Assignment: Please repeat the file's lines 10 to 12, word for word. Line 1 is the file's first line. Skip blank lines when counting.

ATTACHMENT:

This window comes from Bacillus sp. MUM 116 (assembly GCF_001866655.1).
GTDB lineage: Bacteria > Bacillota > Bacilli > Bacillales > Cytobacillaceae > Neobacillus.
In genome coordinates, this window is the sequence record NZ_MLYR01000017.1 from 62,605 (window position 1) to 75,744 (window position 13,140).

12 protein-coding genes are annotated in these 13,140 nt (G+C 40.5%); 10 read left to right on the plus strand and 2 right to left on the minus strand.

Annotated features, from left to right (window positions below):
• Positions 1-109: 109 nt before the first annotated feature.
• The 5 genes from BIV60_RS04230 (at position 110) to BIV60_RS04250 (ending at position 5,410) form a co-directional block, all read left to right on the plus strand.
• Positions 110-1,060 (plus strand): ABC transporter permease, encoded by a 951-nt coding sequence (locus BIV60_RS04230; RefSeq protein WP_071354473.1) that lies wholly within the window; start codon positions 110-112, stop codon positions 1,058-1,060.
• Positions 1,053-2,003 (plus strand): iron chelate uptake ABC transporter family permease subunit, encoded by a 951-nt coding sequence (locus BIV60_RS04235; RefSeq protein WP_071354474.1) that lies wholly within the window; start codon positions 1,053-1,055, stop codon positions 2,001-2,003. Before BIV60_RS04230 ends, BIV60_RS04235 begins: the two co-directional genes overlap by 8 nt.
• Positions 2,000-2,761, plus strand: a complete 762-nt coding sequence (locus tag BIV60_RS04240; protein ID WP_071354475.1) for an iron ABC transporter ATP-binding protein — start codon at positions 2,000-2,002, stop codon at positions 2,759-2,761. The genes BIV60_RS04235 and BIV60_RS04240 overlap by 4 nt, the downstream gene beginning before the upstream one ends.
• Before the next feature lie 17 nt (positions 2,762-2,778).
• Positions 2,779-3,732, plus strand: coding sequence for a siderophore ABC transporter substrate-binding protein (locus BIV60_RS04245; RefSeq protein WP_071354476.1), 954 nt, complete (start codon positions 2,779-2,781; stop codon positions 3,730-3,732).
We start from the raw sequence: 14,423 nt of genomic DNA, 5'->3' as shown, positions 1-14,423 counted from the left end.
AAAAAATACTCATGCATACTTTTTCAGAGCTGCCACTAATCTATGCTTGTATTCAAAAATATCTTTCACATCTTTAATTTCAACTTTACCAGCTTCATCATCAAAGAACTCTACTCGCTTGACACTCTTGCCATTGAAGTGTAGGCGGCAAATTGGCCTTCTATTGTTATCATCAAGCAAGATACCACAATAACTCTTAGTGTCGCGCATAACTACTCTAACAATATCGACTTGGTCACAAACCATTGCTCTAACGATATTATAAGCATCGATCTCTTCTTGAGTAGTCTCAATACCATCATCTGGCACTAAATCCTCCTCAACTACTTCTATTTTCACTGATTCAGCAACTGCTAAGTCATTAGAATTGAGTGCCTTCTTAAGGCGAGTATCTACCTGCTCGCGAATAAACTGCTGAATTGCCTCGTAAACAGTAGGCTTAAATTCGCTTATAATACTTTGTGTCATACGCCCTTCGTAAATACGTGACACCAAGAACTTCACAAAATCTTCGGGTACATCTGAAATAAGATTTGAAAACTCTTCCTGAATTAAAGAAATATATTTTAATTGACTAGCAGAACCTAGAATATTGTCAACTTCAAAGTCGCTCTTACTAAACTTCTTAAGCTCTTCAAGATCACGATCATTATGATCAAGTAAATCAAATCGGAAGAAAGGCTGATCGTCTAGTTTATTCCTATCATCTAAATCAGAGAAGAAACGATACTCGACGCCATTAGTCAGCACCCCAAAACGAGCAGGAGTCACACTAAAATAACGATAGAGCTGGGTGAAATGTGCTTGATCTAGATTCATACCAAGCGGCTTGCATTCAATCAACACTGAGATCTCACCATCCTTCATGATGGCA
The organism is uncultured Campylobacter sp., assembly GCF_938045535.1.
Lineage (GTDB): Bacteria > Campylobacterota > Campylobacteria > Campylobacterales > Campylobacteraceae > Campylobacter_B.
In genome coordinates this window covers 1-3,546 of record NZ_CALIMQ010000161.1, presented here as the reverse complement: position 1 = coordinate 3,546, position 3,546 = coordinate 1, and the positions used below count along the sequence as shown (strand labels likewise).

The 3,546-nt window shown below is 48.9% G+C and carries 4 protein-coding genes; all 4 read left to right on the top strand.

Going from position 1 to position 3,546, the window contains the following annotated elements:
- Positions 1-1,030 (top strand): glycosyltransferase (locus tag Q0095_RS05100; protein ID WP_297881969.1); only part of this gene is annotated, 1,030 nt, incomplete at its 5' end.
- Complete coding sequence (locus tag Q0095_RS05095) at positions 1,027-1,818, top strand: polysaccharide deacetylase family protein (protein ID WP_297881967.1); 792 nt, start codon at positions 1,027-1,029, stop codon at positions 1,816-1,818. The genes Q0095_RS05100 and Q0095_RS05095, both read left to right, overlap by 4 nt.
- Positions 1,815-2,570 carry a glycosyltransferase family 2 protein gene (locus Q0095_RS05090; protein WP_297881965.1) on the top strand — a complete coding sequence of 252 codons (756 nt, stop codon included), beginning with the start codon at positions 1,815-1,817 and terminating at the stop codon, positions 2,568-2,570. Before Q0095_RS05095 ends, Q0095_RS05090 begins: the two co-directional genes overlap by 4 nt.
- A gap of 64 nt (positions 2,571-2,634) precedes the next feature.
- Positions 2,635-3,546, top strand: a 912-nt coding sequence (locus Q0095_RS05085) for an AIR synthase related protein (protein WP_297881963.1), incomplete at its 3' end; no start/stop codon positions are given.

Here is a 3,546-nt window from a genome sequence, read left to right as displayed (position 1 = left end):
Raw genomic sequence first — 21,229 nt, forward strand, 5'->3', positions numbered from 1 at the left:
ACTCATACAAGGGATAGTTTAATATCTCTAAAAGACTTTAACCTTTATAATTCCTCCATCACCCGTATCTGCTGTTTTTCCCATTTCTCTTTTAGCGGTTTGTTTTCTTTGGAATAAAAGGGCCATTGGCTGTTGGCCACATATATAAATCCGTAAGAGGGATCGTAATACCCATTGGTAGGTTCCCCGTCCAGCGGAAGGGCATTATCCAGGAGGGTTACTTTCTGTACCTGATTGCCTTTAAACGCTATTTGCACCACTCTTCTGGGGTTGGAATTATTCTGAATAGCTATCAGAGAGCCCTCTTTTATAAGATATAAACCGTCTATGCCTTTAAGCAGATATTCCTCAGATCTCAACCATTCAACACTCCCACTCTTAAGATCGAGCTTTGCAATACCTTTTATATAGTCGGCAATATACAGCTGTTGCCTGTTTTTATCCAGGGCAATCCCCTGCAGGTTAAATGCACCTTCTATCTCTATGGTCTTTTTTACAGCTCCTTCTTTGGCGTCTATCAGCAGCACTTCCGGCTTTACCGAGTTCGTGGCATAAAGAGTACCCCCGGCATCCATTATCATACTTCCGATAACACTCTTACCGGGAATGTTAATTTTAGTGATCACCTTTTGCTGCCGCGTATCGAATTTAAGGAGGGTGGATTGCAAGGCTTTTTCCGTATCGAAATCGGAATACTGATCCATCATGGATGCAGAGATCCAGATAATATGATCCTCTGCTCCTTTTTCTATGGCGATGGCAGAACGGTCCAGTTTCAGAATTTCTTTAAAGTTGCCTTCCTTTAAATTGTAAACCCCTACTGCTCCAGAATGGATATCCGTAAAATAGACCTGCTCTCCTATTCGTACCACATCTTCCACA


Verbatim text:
• Positions 2,000-2,761, plus strand: a complete 762-nt coding sequence (locus tag BIV60_RS04240; protein ID WP_071354475.1) for an iron ABC transporter ATP-binding protein — start codon at positions 2,000-2,002, stop codon at positions 2,759-2,761. The genes BIV60_RS04235 and BIV60_RS04240 overlap by 4 nt, the downstream gene beginning before the upstream one ends.
• Before the next feature lie 17 nt (positions 2,762-2,778).
• Positions 2,779-3,732, plus strand: coding sequence for a siderophore ABC transporter substrate-binding protein (locus BIV60_RS04245; RefSeq protein WP_071354476.1), 954 nt, complete (start codon positions 2,779-2,781; stop codon positions 3,730-3,732).